X-Files’ FBI agent Dana Scully has long been one of television’s great protagonists and a revolutionary character for many fans, but now a new study reveals just how much influence Scully has had.
Women have long cited Scully, who was a medical doctor on top of working alongside Fox Mulder at the FBI, as part of the reason they chose a career in STEM (science, technology, engineering, and mathematics) or law enforcement. For many of those fans, the presence of Scully in male-dominated fields as a smart and intuitive agent (and not a stereotype) did wonders to change their perception of male-dominated fields. It’s even got a name—the “Scully Effect”—and it was even referenced by Gillian Anderson at San Diego Comic-Con in 2013 after she was asked about how often women told her that Scully influenced them to pursue science careers.
A new study conducted by 21st Century Fox, the Geena Davis Institute on Gender in Media, and J. Walter Thompson Intelligence now shows what fans have anecdotally known for years: Dana Scully has had a profound effect on female fans and women who went into STEM careers. More than 2,000 women participated by filling out an online survey, with participants all being old enough to watch The X-Files when it originally aired (ages 25 and older, with the majority of them being in a position to enter the workforce when it aired) and many of them had careers in STEM fields.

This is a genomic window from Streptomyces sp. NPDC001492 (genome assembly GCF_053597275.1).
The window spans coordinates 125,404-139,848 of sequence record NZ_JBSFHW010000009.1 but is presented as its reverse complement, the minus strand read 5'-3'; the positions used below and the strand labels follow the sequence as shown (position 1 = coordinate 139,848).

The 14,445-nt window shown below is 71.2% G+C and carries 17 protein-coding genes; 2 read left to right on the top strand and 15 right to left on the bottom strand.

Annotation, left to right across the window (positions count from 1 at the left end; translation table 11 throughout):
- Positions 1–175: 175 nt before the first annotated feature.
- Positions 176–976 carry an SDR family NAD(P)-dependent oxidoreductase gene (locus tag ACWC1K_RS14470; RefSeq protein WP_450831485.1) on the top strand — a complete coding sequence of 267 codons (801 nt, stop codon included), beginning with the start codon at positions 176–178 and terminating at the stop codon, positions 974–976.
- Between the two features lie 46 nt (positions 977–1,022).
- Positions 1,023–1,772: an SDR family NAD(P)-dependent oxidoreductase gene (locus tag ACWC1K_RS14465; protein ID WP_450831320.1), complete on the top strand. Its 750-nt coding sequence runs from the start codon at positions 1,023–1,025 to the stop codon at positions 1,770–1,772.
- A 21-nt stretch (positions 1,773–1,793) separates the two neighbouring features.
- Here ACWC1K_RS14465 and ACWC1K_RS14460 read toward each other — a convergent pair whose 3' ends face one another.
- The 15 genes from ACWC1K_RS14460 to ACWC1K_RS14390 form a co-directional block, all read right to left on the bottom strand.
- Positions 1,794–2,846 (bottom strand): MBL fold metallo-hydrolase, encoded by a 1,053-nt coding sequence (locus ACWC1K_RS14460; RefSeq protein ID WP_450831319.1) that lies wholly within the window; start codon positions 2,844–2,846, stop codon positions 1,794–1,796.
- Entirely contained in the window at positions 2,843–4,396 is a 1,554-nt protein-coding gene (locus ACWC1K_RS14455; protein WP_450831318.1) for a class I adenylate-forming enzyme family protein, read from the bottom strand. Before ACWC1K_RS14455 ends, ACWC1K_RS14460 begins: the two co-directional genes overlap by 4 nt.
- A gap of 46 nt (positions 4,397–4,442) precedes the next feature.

The effect that Scully had on women and female X-Files viewers, is expansive. She influenced how women viewed STEM fields, with two-thirds of participants saying that Scully “increased their belief in the importance of STEM” while roughly half said Scully was behind their own interest in STEM. Sixty-three percent of women said that Scully was a role model for them, and 63 percent of women said that Scully showed them it was possible to work and succeed in male-dominated fields. Her presence on television made her an instant favorite, with 91 percent of people who knew of Scully citing her as a “strong female character on television.”
The study shows a small sample of women—with an emphasis on women in STEM—but the effect Scully has had on women and STEM is already profound. And as Star Trek long demonstrated with many citing it as why they wanted to work at NASA, seeing that possibility (and seeing a reflection of yourself on TV) goes a long way.